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PROVO — In 1948, when he was a young U.S. Air Force pilot ferrying humanitarian aid in the Berlin airlift, Gail Halvorsen encountered a group of German children standing by the runway at Tempelhof Airport.
As the kids peppered him with questions, he reached in his pocket and found two sticks of gum, which he broke into pieces and passed around the crowd. But it wasn't nearly enough. Looking at the faces of all the kids who had been left out, he had a brainstorm. Tomorrow when he flew in his load of cargo, he promised the children, he would drop small handkerchief parachutes filled with candy and gum on his approach.
"How will we know it's you?" they asked.
"I'll wiggle my wings," said Halvorsen.
The legend of the Berlin Candy Bomber was born.
Gail S. "Hal" Halvorsen died Wednesday night at Utah Valley Hospital in Provo after a brief illness, according to the Gail S. Halvorsen Aviation Education Foundation. He was 101.
Halvorsen leaves behind a legacy of giving and generosity that goes far beyond the 21 tons of candy he and his fellow pilots collectively dropped to the children of Berlin in 1948 and 1949. Spurred by that event, he continued to participate in humanitarian causes throughout his life, including candy and toy drops across America and countries around the world. He took part in relief efforts in Bosnia, Albania, Kosovo, Japan, Guam, Iraq and the Micronesian islands.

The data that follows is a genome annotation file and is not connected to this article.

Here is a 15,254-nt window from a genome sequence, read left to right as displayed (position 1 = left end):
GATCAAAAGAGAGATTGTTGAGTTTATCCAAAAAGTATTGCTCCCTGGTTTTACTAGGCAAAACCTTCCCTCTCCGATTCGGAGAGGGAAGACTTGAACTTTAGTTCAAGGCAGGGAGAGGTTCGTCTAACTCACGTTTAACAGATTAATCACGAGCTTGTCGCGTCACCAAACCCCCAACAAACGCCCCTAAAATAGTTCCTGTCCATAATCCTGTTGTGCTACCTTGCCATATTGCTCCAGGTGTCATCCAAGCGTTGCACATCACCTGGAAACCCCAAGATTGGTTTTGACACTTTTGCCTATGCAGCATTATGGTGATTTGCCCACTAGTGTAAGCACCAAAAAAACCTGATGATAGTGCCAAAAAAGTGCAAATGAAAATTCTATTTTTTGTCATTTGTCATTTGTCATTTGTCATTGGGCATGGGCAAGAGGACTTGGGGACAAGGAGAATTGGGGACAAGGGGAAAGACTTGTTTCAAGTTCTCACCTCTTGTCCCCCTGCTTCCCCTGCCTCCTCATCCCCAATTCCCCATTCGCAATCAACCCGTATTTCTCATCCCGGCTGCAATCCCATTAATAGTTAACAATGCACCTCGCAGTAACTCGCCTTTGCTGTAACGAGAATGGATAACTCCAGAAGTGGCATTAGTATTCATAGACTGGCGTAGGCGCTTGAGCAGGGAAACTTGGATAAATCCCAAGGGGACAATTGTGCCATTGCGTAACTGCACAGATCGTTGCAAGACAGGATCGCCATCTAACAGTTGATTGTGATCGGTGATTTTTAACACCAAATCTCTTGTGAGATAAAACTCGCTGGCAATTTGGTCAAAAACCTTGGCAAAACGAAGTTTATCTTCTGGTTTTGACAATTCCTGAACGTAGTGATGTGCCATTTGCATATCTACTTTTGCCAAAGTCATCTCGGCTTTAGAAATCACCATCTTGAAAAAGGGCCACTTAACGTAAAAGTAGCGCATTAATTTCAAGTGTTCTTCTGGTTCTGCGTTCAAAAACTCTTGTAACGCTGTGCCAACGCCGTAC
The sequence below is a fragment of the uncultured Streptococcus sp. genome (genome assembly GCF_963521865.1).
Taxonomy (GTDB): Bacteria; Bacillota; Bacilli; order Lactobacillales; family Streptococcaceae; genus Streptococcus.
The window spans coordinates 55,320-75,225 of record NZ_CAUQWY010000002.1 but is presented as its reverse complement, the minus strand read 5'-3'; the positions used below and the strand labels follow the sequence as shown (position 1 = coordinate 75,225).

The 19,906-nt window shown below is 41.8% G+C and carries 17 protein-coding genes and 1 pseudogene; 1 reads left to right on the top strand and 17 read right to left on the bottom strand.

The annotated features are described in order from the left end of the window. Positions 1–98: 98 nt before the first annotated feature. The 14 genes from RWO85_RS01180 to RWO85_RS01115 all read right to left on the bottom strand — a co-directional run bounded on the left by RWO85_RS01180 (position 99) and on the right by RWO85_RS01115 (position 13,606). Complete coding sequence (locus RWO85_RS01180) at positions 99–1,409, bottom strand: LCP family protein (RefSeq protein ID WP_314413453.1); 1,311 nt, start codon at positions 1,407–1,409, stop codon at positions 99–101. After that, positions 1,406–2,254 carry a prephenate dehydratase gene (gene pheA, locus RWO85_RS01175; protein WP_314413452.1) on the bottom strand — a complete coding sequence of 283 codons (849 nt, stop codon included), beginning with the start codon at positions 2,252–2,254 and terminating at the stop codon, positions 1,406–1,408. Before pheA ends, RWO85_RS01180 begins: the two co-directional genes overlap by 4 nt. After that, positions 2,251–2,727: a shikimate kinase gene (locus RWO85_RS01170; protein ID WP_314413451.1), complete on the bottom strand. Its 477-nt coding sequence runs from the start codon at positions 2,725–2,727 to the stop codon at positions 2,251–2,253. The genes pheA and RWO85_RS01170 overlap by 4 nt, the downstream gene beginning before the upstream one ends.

He steadfastly attributed his lifetime of service to "those two sticks of gum."
A Utah native, Halvorsen was born Oct. 10, 1920, in the farm town of Garland in northern Utah. Growing up during the Great Depression in the 1930s, he worked in his father's fields, hoeing sugar beets while gazing skyward every time the commercial airplane flew overhead on its route between Salt Lake City and Malad, Idaho. Mesmerized, the teenager daydreamed about what it would feel like to fly.
Col. Gail Halvorsen is a hero to so many. His courage and compassion in the most difficult of times have inspired generations and remind us all that kindness and goodness can win.— Utah Gov. Spencer J. Cox (@GovCox) February 17, 2022
Rest in peace, Col. Halvorsen. We will never forget your service. pic.twitter.com/cwXxEMmO57
When he was 19, his dream materialized when he won a scholarship from what is now the Federal Aviation Administration to study for, and receive, a pilot's license at the Brigham City airport. Two years later, in May of 1942, five months after the Japanese bombed Pearl Harbor and America entered World War II, Halvorsen joined the United States Army Air Corps as an aviator. During the war he flew C-54 cargo planes in the South Atlantic, stationed in Natal, Brazil.